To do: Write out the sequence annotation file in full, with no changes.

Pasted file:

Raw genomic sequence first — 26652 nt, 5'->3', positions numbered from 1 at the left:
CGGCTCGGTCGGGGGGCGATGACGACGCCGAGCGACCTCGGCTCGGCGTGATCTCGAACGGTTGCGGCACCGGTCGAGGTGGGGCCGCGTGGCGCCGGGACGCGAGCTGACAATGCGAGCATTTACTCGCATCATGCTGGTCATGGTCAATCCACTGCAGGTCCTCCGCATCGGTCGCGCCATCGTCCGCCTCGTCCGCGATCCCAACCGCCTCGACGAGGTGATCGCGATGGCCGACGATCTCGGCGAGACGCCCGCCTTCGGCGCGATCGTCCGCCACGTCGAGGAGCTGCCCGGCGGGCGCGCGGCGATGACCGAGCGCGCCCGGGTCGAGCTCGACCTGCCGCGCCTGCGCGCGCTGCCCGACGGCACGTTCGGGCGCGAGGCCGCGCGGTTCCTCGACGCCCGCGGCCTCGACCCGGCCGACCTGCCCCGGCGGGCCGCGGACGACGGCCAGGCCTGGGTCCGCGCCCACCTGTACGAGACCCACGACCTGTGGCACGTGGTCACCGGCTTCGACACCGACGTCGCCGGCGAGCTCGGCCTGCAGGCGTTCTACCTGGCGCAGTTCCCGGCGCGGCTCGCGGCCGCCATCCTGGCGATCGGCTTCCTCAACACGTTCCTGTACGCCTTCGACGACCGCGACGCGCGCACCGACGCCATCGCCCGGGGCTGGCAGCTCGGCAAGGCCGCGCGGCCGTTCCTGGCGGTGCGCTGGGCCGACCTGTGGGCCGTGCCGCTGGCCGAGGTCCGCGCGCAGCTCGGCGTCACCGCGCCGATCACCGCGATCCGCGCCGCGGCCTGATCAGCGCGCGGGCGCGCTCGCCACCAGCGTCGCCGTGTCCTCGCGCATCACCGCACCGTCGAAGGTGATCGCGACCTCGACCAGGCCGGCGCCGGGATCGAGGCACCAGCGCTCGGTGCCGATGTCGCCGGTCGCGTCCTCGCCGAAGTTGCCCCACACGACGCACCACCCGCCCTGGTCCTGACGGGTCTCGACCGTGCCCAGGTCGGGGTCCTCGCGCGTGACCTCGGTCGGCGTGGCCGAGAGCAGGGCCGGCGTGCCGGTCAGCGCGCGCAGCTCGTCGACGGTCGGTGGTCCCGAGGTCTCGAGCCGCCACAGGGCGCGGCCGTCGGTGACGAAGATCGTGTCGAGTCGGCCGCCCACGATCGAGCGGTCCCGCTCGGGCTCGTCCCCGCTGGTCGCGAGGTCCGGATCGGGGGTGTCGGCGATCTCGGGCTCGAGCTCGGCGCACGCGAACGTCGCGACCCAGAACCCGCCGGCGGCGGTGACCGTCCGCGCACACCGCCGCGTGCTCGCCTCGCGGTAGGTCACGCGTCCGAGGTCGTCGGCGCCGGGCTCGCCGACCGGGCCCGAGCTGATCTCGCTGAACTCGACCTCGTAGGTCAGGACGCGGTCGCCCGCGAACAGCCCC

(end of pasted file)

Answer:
Raw genomic sequence first — 26652 nt, 5'->3', positions numbered from 1 at the left:
CGGCTCGGTCGGGGGGCGATGACGACGCCGAGCGACCTCGGCTCGGCGTGATCTCGAACGGTTGCGGCACCGGTCGAGGTGGGGCCGCGTGGCGCCGGGACGCGAGCTGACAATGCGAGCATTTACTCGCATCATGCTGGTCATGGTCAATCCACTGCAGGTCCTCCGCATCGGTCGCGCCATCGTCCGCCTCGTCCGCGATCCCAACCGCCTCGACGAGGTGATCGCGATGGCCGACGATCTCGGCGAGACGCCCGCCTTCGGCGCGATCGTCCGCCACGTCGAGGAGCTGCCCGGCGGGCGCGCGGCGATGACCGAGCGCGCCCGGGTCGAGCTCGACCTGCCGCGCCTGCGCGCGCTGCCCGACGGCACGTTCGGGCGCGAGGCCGCGCGGTTCCTCGACGCCCGCGGCCTCGACCCGGCCGACCTGCCCCGGCGGGCCGCGGACGACGGCCAGGCCTGGGTCCGCGCCCACCTGTACGAGACCCACGACCTGTGGCACGTGGTCACCGGCTTCGACACCGACGTCGCCGGCGAGCTCGGCCTGCAGGCGTTCTACCTGGCGCAGTTCCCGGCGCGGCTCGCGGCCGCCATCCTGGCGATCGGCTTCCTCAACACGTTCCTGTACGCCTTCGACGACCGCGACGCGCGCACCGACGCCATCGCCCGGGGCTGGCAGCTCGGCAAGGCCGCGCGGCCGTTCCTGGCGGTGCGCTGGGCCGACCTGTGGGCCGTGCCGCTGGCCGAGGTCCGCGCGCAGCTCGGCGTCACCGCGCCGATCACCGCGATCCGCGCCGCGGCCTGATCAGCGCGCGGGCGCGCTCGCCACCAGCGTCGCCGTGTCCTCGCGCATCACCGCACCGTCGAAGGTGATCGCGACCTCGACCAGGCCGGCGCCGGGATCGAGGCACCAGCGCTCGGTGCCGATGTCGCCGGTCGCGTCCTCGCCGAAGTTGCCCCACACGACGCACCACCCGCCCTGGTCCTGACGGGTCTCGACCGTGCCCAGGTCGGGGTCCTCGCGCGTGACCTCGGTCGGCGTGGCCGAGAGCAGGGCCGGCGTGCCGGTCAGCGCGCGCAGCTCGTCGACGGTCGGTGGTCCCGAGGTCTCGAGCCGCCACAGGGCGCGGCCGTCGGTGACGAAGATCGTGTCGAGTCGGCCGCCCACGATCGAGCGGTCCCGCTCGGGCTCGTCCCCGCTGGTCGCGAGGTCCGGATCGGGGGTGTCGGCGATCTCGGGCTCGAGCTCGGCGCACGCGAACGTCGCGACCCAGAACCCGCCGGCGGCGGTGACCGTCCGCGCACACCGCCGCGTGCTCGCCTCGCGGTAGGTCACGCGTCCGAGGTCGTCGGCGCCGGGCTCGCCGACCGGGCCCGAGCTGATCTCGCTGAACTCGACCTCGTAGGTCAGGACGCGGTCGCCCGCGAACAGCCCC